© UNICEF/Ashley Gilbertson A twelve-year-old girl stands in front of her school in Kharkiv, Ukraine. It was destroyed in an air strike and she will now study online. ‘Bomb shelters instead of playgrounds’ UNICEF is working with the Ukrainian authorities to get children back to learning – both in classrooms, when it is deemed safe, and through online or community-based alternatives if in-person education is not possible.
Since the war began, some 760,000 children have received formal or non-formal education. Additionally, more than 1.7 million children and caregivers have benefited from UNICEF-supported mental health and psychosocial support interventions.
“Schools in Ukraine are desperate for resources to build bomb shelters instead of playgrounds , with children being taught about unexploded ordinances instead of road safety,” said Ms. Russell. “This is the stark reality for Ukrainian students, parents and teachers.”
Getting children back to learning involves efforts such as rehabilitating schools, providing laptops, tablets and supplies to teachers and students, and guiding children and teachers on how to stay safe during a time of war.
‘Sad reality’ affecting young minds Ms. Russell said education for the children of Ukraine has been dramatically compromised.
“After more than two years of the COVID-19 pandemic and six months since the escalation of the war, their physical and mental health is under enormous strain. More must be done to address what for many has been a sad reality.”
Meanwhile, Ukrainian children who are now refugees face other challenges. Roughly 650,000 living in 12 host countries were still not enrolled in national education systems as of the end of July.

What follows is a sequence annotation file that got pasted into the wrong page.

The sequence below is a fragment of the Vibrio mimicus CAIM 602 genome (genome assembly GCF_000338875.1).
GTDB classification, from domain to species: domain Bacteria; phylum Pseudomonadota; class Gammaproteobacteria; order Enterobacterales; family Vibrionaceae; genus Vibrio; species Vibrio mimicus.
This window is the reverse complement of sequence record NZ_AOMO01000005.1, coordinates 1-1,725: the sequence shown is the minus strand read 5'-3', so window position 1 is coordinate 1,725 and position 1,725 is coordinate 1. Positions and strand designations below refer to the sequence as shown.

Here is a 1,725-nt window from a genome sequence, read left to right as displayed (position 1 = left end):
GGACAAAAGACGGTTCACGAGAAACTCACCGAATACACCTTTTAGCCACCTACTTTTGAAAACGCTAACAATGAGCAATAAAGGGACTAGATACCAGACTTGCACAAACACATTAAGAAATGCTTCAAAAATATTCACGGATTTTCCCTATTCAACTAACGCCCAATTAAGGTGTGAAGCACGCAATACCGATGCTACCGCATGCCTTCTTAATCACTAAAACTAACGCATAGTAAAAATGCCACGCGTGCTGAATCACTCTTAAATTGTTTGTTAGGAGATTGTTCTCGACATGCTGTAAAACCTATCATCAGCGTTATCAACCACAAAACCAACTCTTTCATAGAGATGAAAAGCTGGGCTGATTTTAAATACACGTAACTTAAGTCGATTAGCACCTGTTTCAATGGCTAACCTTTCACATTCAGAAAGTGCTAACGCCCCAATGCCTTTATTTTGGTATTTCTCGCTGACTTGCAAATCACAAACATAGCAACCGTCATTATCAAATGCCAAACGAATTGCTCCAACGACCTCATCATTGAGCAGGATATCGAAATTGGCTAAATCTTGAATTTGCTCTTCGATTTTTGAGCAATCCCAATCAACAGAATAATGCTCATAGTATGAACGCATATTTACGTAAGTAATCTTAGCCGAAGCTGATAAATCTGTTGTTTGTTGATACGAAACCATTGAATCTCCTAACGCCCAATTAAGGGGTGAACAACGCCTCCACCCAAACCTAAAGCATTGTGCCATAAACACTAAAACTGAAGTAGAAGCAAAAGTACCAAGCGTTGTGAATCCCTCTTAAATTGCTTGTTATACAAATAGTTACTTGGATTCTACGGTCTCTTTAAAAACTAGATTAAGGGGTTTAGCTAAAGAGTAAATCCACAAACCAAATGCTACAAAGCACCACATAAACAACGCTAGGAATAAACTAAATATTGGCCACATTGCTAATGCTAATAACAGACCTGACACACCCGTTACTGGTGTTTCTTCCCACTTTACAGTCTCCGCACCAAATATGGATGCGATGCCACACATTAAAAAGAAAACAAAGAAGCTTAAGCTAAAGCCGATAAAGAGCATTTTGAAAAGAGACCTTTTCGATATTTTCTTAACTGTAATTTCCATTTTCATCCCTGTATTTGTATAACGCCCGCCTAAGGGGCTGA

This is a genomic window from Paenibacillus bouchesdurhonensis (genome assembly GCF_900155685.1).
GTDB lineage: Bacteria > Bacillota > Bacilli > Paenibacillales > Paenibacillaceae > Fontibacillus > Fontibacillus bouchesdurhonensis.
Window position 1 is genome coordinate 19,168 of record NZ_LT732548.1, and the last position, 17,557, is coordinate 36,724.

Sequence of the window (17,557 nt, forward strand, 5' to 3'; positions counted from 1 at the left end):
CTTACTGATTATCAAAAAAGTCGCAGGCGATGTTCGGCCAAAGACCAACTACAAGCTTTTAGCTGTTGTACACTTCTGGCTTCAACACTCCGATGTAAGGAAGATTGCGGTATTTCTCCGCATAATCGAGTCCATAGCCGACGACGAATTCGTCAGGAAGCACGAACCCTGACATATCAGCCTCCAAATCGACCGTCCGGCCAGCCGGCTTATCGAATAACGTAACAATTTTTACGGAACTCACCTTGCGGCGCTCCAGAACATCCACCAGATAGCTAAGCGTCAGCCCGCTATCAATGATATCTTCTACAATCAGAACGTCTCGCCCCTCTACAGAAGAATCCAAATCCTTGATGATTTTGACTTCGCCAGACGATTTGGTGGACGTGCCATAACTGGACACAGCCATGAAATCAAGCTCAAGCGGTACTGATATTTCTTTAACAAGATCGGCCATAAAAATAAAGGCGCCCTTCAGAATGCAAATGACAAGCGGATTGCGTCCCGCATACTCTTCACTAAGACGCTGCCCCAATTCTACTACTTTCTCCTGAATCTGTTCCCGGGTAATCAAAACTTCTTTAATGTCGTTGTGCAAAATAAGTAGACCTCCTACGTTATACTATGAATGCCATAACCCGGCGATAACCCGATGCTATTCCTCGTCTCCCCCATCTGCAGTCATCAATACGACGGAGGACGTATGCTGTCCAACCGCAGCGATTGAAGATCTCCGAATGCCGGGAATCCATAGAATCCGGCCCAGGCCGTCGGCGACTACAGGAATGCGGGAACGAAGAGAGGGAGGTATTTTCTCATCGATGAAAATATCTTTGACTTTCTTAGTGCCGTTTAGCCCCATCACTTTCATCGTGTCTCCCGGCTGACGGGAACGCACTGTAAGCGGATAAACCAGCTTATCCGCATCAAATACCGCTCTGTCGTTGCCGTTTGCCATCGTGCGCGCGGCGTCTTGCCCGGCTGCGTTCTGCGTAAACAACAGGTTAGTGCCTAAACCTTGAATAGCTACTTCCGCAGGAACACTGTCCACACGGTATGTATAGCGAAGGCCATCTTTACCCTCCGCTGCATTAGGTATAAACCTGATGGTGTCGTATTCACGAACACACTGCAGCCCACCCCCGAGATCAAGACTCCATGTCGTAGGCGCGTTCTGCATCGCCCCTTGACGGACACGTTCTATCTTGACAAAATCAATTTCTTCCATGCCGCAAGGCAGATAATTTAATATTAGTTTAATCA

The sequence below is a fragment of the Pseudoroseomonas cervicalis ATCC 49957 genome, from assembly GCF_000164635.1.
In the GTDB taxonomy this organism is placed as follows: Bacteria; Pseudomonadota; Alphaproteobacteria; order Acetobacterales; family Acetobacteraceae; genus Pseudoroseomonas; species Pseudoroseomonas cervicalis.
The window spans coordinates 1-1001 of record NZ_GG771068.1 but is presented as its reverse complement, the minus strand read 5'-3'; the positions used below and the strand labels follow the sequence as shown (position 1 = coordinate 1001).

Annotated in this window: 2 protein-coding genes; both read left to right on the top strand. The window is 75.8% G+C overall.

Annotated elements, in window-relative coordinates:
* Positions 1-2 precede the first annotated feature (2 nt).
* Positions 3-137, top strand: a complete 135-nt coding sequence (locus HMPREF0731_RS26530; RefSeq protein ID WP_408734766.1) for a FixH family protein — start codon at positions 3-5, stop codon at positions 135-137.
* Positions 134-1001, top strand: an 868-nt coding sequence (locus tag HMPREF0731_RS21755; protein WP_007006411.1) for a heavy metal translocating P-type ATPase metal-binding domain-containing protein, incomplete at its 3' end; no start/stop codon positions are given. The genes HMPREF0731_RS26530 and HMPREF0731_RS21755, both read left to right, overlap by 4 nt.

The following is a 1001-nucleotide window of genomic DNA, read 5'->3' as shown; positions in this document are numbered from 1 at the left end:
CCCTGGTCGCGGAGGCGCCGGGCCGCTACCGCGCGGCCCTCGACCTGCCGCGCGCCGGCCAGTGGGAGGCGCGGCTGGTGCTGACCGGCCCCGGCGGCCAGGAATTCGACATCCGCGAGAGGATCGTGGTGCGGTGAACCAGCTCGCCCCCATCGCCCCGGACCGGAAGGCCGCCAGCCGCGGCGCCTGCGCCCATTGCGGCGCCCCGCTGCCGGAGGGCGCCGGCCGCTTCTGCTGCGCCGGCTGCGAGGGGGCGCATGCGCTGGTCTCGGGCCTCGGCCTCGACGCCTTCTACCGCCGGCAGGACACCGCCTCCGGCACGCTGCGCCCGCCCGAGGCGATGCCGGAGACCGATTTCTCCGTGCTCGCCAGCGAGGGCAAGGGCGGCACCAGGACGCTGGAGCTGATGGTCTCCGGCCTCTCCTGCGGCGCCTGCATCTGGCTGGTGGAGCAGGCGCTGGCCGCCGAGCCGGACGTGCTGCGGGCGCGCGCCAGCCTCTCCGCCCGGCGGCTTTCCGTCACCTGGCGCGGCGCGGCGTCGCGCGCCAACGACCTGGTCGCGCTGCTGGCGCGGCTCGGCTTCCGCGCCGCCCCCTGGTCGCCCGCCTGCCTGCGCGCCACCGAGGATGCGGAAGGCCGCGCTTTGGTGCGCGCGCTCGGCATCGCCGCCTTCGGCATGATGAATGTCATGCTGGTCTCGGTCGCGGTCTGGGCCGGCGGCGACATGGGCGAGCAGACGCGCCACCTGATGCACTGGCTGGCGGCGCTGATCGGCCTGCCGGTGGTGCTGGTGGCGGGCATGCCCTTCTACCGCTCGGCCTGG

UNICEF has supported nearly half with formal or non-formal education. The UN agency is also working with governments and partners to make sure that Ukrainian refugee children are either enrolled in schools or have access to online learning.
© UNICEF/Anton Kulakowskiy UNICEF Executive Director Catherine Russell (left) visits a heavily damaged school in Zhytomyr, Ukraine. Winter worries Across Ukraine, UNICEF has reached an additional 616,000 people – including the most vulnerable families – with humanitarian cash transfers. However, with winter settling in, Ms. Russell feared needs could outpace resources .
“Unless there is peace, the lives of children and their families in Ukraine are going to get even more challenging as winter approaches,” she said
“We know freezing temperatures and heavy snowfalls are just months away, which is why UNICEF is working with the government and partners to preposition winter supplies, including warm clothing, shoes, generators, heaters and wood pellets.”
During her visit, Ms. Russell also met with First Lady Olena Zelenska, complementing the efforts of the Ukrainian people – including teachers, parents, and healthcare workers – and expressed gratitude for the long-standing partnership between the Government and UNICEF.
She also discussed ways of further strengthening the joint response to the humanitarian crisis and the importance of having safe, timely and unhindered humanitarian access to all children in need of life-saving support.